I finished the year taking my ceramics to a few Christmas markets, which was a great experience and very successful. All of which is very inspiring for continuing into the new year….
I was asked to Work with Mel Smith as a visual designer on her solo show Spas Motive, with the provocation of working with her to include her artwork into the dance work she is making. This will have a development showing in February and it’s my first task for the new year…
Oh and I turned 50!
For the month of April I was in residence at the City of Maribyrnong Artsbox.
Where I continued my exploration of clay and rope, discovering new ways they can interrelate. I invited visitors to make a pinch pot from clay and to share their clay stories. These pots and stories were woven into an installation that emerged over the four weeks of the residency.
I had a steady stream of people popping in.
Everyone was keen to get their hands dirty
Most had a story or previous experience of clay. From traditional vessels and practices in Vietnam and Nepal,a fathers who was potter and have left a stash of clay for his daughter to use…. to schools experiences, art therapy experiences and just playing in the mud experiences…
INTO THE LIGHT 2016
Threads that Connect
INTO THE LIGHT is a community process and event developed using art to explore ongoing recovery issues in the region, break down isolation and build connections. It began in 2011 in response to community needs following the 2009 Black Saturday Bush fires. Locals asked that the project be repeated, to continue a collective reflection, realising that community recovery is an ongoing and evolving process that takes time to unfold.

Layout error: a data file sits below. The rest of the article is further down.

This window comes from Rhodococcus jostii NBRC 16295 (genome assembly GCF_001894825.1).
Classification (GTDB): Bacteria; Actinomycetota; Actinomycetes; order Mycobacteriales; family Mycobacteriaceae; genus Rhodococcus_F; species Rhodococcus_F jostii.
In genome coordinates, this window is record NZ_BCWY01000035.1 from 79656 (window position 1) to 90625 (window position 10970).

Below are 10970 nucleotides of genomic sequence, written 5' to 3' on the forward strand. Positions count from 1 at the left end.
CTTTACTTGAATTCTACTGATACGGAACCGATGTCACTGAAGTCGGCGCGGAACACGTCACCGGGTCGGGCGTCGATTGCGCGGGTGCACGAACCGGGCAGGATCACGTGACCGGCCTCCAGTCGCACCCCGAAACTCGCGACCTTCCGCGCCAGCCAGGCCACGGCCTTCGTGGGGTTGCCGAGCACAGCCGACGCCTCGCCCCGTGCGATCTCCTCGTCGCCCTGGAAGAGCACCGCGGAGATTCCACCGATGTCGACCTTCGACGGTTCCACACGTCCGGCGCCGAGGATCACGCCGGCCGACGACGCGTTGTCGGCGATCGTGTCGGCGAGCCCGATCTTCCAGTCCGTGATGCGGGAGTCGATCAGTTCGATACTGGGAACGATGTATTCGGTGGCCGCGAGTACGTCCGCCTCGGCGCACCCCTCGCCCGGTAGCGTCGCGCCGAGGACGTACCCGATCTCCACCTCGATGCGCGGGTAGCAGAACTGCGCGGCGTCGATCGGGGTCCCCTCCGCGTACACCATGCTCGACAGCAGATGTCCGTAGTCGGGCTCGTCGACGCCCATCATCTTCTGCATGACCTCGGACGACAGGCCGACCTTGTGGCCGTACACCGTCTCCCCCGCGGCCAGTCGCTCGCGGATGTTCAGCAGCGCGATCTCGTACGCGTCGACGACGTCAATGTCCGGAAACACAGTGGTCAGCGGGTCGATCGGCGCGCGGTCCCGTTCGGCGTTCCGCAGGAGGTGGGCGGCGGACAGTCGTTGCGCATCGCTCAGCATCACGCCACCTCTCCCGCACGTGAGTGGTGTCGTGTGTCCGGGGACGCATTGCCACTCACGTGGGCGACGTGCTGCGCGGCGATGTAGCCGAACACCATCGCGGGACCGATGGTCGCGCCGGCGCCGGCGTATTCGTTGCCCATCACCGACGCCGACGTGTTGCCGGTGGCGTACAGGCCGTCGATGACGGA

So for the past 4 years we have been engaging in a collective collaborative art project in the Whittlesea Township and surrounding areas, as part of a community recovery process.
Each September, members of bushfire affected communities from across the Kinglake Ranges parade together as a personal, public and collective ritual to welcome spring, reflect on the effect of enforced change in our lives, and look to their future, together.
Guided by a community committee of local people and artists, the theme changes each year to reflect communities’ unfolding issues rather than council boundaries or projected plans.
Working across municipal borders the process has involved workshops delivered in twelve schools throughout the Whittlesea, Nillumbik, Mitchel and Murrindindi shires and community workshops engaging individuals and groups of all ages and abilities.
The clay nests installed as imagined…
At the Yarra Sculpture Gallery end of year exhibition…Bonanza…
During the installation of this work I had been determined to place the clay nests on the wall, as I had originally imagined them. But it just didn’t work.(I really did keep trying to make it work!!)
I finally allowed myself to listen to both the work, and my friends, whose advice I had asked for and placed all of the nests on the floor.
In the action of doing this, Paul Blackman and I discussed how lovely it was to hold them.
The clay nests have a warmth about them.
From this we decided to invite the audience to
Pick up a ceramic nest
And hold it in your hands
Take a moment to feel its weight
Its shape, its purpose
Then place it back in the space
Wherever you like…
I am very excited about this discovery. I love that the viewer is invited to engage with the work. That they can place themselves in it and experience it. I love that the gallery space and the work loses its preciousness; nests may get broken. (One did, but that one fell off the wall in the set up!!) Mostly I love that the work could be experienced sensually and kinaesthetically. It became about having an experience rather than about a concept.
Maybe its my dance and theatre background influencing my work, a desire to break down the fourth wall…maybe its my community arts practice and a desire to connect with people, maybe it was easier to let the audience design the space…it was certainly interesting and delightful to witness the flow of the nests through the space.